It's Christmas Eve, and inevitably, as family gathers and conversation flows, memories float to the surface and bubble out in stories. They are the same stories we tell every year. Some details change from year to year, or depending on the person telling the story, but the spirit of the stories is the same. It's all about reliving those years gone by, which seem even better the further past them we get.
I know I have shared my favorite childhood Christmas tradition before, but this year it seems especially dear to me as I hear from friend after friend that they are considering doing away with Santa for their children. It's deceitful, they say, and I don't want some strange fat man to get the credit for the presents I bought for my kids. And to that I say...seriously? I don't remember really ever believing in Santa, so maybe I don't have a fair perspective. My sister told me when I was very young that Santa was not real, but I don't remember being all that upset.
Not believing didn't stop my siblings and I from having what we term "Santa drills." We all remember things slightly differently, but this is what I remember. Starting probably in early December, my brother, Ben, would begin calling "meetings." My sister, Emily, was to take notes on the meetings, so we wouldn't forget what we discussed, of course. After these meetings, we progressed to the actual drills. Now, the rule at my house was that we were not allowed to check our stockings until after 1am. So the main purpose of our drills was to make sure that we could find the quietest route downstairs so we didn't wake our parents with our mid-night wanderings. Emily and I would go to our room and feign sleep, and my brother would creep in and "wake" us. We would find the least creaky floorboards and only place our feet on the outside of the stairs, where they made little noise. We would do this time and again until it was perfect, at least according to Ben's standards. When the big event came, we were a well-oiled machine, and we would sneak stealthily (in my eyes) down and silently exclaim over the treasures left in our stockings. Our excitement temporarily satisfied, we would go back to bed and sleep until we were allowed to wake our parents at 6am. It wasn't until years later that Ben confessed to Emily and me and he used to sneak down before waking us and go through all our stockings to see what we got. Big brothers...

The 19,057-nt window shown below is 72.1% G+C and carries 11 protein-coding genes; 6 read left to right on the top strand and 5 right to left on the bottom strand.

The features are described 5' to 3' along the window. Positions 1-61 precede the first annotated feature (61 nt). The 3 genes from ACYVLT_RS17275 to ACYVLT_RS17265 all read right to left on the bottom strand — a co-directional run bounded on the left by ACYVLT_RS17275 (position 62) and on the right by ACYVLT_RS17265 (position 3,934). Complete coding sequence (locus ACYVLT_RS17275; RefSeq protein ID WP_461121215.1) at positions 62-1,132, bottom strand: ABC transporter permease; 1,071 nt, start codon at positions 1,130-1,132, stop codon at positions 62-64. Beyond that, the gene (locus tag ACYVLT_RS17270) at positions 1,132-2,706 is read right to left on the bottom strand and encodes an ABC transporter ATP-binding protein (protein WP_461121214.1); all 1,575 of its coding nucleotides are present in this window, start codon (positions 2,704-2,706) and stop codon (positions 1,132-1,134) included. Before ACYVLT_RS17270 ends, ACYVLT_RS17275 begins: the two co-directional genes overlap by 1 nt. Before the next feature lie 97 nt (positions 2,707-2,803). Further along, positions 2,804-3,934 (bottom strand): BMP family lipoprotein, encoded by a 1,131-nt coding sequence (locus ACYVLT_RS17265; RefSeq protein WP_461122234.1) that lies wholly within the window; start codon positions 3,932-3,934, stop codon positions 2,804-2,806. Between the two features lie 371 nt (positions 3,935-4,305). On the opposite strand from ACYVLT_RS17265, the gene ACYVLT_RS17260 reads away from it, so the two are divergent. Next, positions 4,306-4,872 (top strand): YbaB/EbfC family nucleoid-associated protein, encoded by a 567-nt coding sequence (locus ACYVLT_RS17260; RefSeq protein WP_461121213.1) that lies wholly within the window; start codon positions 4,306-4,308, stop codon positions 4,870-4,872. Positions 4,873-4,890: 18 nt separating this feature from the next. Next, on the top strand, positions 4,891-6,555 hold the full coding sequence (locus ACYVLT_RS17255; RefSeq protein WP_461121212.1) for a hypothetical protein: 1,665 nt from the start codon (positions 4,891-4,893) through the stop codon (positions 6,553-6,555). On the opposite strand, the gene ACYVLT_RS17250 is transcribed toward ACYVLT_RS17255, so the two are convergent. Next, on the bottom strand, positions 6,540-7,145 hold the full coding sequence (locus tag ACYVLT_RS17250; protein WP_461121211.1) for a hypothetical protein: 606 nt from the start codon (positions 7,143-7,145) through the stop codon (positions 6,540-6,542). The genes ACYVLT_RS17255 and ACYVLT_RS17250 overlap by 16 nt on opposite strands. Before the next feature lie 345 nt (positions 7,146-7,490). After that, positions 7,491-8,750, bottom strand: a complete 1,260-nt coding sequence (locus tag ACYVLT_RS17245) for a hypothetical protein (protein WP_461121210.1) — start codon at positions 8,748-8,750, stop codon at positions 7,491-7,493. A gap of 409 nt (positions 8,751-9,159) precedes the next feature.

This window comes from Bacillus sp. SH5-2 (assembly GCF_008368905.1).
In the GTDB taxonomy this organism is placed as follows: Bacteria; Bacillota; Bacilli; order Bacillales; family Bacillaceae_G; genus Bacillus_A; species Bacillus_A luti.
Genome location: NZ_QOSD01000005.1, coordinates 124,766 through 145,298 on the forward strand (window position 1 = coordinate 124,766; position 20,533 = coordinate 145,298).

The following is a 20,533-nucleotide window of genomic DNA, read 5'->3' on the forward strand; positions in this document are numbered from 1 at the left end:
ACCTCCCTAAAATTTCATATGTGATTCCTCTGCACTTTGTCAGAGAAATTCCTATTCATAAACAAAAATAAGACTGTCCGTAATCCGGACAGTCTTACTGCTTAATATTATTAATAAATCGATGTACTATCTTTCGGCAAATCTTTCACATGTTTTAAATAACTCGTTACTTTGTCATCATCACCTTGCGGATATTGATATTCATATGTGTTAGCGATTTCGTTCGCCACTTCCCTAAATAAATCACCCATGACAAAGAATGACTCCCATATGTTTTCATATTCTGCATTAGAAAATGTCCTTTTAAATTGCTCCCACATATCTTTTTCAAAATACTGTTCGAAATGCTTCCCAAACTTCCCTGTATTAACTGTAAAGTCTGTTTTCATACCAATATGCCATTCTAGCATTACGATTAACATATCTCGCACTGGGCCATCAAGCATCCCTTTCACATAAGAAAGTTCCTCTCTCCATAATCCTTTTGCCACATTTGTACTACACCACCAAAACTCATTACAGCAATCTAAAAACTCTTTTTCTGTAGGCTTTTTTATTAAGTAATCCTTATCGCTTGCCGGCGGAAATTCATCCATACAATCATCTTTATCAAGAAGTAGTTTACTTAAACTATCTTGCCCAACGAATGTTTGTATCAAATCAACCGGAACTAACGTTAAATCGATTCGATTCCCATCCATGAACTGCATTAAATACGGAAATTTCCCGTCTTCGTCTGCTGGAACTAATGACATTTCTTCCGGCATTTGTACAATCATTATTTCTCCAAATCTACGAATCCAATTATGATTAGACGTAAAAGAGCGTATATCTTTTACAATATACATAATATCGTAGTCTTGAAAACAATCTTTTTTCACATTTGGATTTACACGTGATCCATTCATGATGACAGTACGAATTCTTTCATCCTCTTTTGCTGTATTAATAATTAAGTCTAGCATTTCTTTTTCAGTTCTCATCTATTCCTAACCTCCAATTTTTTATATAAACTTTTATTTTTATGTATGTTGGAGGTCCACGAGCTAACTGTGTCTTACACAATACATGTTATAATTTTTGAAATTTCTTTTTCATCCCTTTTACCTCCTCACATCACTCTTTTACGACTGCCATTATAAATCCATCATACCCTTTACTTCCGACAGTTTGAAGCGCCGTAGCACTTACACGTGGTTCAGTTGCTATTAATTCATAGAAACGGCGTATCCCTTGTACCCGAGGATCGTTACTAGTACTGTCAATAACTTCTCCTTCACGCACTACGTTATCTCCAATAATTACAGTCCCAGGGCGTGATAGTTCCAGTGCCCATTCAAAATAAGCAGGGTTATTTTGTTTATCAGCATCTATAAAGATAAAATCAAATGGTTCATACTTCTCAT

Tonight, as we were were talking over a delicious feast of lasagna, I made some confessions of my own. You see, my own personal Christmas tradition was to always find the stash of Christmas presents. Even back then I was employing my ninja skills, as I would usually need to sneak into my parents' bedroom to do my searching. The presents were usually in the closet, and I would climb back as far as I could go and search through the pile in the dark. One year my sister got a "teacher stool," and I would go sit on it in the dark regularly in the weeks leading up to Christmas. Tonight I recalled one time when I was in the midst of searching when my parents came into their room. I was so deep in the closet, they had no idea I was there, and I froze like a frightened bunny. My dad reached into the closet to change clothes, and still I remained invisible to them. I stayed that way for several minutes after they vacated the room, just in case. Tonight they learned for the first time that I was there, when I stopped giggling long enough to tell them. Of course, there was always the old-fashioned ways of finding out the gifts too...shaking the presents, or peeking through the keyhole when my mom shut herself in her room to wrap the presents.
It has been fun watching my nieces and nephew create their own Christmas memories, their own stories that, twenty years from now, they will be laughing about with their families over Christmas Eve dinner. As much as things change, they still seem to stay the same.
Merry Christmas to all of you, and may your holidays be blessed and full of love.
Laugh on, friends :)